With Rural Society's new location opening earlier this month in the Loews Chicago hotel, Chef Jose Garces, founder of the eponymous multi-concept Garces Group, returns to his hometown.
"With the number of steakhouses we have in Chicago, Jose wanted to give everyone his version of what a steakhouse could be," says Chef de Cuisine Cory Morris, who joins Rural Society after seven years at Mercat a la Planxa, also a Jose Garces concept.
Rural Society's first location opened in the Loews Madison hotel in Washington, D.C., last summer. Its sequel in Chicago will follow the same pattern of high-end, authentic Argentine cuisine, including wood-fired meats and fish prepared desde la parilla, or on a grill that uses of charcoal and an Argentine hardwood called quebracho. The beverage program also stays true to its roots with a wine list that is 80 percent South American, while the cocktail program harkens to traditional Argentine and South American sips.
FSR spoke with Chef Morris during Rural Society’s second week of operation to learn what guests can expect from the new location, how the Garces Group may localize the restaurant to support Chicago's tastes, and how it is handling sourcing.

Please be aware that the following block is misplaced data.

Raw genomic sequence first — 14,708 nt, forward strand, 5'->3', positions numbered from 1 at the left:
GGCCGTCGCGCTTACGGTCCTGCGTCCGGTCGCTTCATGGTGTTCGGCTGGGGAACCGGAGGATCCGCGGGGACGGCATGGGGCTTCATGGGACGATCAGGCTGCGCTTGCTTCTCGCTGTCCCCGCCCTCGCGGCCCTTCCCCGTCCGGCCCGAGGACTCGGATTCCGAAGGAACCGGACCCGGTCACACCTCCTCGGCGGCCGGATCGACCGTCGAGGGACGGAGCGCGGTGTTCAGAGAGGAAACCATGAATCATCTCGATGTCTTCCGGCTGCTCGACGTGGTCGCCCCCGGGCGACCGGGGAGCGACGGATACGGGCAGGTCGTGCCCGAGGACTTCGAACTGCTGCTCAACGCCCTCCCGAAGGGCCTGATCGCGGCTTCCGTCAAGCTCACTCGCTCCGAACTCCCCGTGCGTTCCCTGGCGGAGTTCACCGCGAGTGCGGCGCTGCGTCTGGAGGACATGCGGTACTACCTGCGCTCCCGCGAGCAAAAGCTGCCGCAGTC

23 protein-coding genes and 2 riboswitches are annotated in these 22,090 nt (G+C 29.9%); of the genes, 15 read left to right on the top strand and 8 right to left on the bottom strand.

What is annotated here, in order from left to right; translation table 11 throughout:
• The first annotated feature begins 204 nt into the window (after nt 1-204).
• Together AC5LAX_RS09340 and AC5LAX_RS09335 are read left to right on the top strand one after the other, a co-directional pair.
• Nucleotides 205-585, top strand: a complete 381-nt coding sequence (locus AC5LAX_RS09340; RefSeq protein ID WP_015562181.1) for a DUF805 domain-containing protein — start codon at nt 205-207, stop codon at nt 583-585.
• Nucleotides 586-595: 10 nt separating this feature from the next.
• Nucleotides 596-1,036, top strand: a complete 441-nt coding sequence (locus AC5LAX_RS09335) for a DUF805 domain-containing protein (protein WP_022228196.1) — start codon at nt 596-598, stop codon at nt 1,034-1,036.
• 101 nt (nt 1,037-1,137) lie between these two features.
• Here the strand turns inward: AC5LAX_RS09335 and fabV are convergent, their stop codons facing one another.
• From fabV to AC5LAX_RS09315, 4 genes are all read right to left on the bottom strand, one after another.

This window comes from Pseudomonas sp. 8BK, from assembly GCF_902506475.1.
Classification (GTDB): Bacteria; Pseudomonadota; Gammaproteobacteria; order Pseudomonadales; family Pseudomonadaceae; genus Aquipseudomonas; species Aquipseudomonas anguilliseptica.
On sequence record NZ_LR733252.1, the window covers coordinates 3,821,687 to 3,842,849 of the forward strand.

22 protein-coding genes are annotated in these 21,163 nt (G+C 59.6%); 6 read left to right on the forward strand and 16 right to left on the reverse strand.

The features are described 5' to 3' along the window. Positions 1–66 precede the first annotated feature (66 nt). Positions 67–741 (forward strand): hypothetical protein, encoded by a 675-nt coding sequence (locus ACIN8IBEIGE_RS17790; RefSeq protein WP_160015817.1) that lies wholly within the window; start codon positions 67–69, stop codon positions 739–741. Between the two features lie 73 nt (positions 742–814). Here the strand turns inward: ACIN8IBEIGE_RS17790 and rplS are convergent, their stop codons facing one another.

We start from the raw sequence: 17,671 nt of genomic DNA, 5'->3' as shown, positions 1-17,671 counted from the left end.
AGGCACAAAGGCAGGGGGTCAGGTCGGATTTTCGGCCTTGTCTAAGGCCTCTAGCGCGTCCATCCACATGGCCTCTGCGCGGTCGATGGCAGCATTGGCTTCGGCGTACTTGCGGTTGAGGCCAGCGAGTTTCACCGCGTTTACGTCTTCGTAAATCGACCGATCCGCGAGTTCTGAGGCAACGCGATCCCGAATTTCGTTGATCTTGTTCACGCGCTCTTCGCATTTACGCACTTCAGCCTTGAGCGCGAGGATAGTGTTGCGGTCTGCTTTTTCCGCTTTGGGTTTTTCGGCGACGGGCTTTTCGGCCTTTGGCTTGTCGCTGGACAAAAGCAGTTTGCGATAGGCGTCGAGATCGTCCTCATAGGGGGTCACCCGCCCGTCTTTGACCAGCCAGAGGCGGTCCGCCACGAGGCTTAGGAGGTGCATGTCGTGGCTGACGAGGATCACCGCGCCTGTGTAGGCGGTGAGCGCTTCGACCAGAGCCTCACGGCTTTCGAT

Chef Morris says the menu in Chicago is the same as the D.C. location, but he expects that to change slightly with Rural Society's first seasonal menu change, which will cater a bit more to the Chicago market.
"We have these conversations with the chefs in the Garces group a lot,” Chef Morris says when asked how the restaurant might localize its offerings to Chicago tastes. “We talk about some of the dishes that are hits and some that are misses. I think Chicago has a very experimental palate. And with Rural Society and our approach, we'll be able to have some unique combinations."
Argentine cuisine is heavily based in meat and cheese, so Chef Morris says guests can expect plays on classics such as the Matambre, which traditionally is a skirt steak served with carrot and boiled egg. "We gave it a more modern update with poached quail egg and carrot chimichuri, and we use a really nice imported filet for the herb crusted beef tenderloin."
Most of the meats and cheese, in fact, are imported to retain the restaurant's authenticity. "I haven't come across a restaurant that's executing [sourcing] on the level that we are right now," Chef Morris says.
Stateside, Rural Society sources from trusted suppliers, including one in Philadelphia, and is beginning to build relationships with local purveyors. "For one of our sections of the menu, the Picada section [a Charcuterie plate that includes a selection of Argentine cured meats and hams], I'm working with a local producer and good friend who is executing high-level charcuterie for us here,” Chef Morris says.
He also hopes to use the connections with local farmers that be built during his seven years at Mercat a la Planxa.
Complementing the dishes on the menu are the myriad Argentine and South American wines, which make up 80 percent of the wine list. They're easy to pair with the dishes because "they're big and bold, just like our food," Chef Morris says.
By Sonya Chudgar
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